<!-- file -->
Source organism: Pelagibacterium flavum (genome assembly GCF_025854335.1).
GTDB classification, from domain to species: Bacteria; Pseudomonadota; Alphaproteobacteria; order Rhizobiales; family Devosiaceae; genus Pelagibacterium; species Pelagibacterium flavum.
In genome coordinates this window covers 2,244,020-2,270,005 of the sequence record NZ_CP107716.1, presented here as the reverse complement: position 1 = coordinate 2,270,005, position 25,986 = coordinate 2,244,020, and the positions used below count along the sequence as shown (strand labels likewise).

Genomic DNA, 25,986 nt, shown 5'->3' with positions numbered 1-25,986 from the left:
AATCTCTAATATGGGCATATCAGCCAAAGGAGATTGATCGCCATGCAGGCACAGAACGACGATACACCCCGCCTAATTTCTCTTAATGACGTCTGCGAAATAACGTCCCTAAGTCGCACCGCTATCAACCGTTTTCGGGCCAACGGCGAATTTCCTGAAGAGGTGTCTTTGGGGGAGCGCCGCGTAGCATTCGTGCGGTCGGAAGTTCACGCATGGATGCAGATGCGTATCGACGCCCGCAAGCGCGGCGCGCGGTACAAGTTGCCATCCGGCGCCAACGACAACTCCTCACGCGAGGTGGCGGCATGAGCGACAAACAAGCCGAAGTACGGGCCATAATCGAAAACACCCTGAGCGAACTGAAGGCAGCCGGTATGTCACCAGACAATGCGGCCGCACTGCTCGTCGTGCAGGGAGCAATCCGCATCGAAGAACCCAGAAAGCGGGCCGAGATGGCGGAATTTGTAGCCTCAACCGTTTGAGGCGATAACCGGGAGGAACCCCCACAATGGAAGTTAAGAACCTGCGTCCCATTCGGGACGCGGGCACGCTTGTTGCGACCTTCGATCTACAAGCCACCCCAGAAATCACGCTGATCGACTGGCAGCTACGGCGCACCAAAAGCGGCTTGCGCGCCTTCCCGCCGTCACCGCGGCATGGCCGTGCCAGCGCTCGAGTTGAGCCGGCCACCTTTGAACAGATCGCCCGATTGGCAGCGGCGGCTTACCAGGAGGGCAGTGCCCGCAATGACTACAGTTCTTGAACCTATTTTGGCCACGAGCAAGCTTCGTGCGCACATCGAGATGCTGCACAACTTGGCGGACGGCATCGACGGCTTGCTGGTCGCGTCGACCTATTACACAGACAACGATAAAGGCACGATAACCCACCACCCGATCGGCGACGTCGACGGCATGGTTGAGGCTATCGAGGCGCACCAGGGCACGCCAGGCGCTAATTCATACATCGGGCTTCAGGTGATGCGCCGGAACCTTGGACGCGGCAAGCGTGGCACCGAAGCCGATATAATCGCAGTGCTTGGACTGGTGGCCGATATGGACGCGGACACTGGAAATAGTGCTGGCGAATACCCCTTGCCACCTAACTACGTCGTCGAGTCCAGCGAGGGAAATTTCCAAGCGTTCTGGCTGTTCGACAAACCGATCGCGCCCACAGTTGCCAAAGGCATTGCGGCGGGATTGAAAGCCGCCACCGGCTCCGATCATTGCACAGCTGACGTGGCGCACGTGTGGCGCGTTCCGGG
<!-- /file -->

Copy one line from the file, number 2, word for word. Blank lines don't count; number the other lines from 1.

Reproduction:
GTDB classification, from domain to species: Bacteria; Pseudomonadota; Alphaproteobacteria; order Rhizobiales; family Devosiaceae; genus Pelagibacterium; species Pelagibacterium flavum.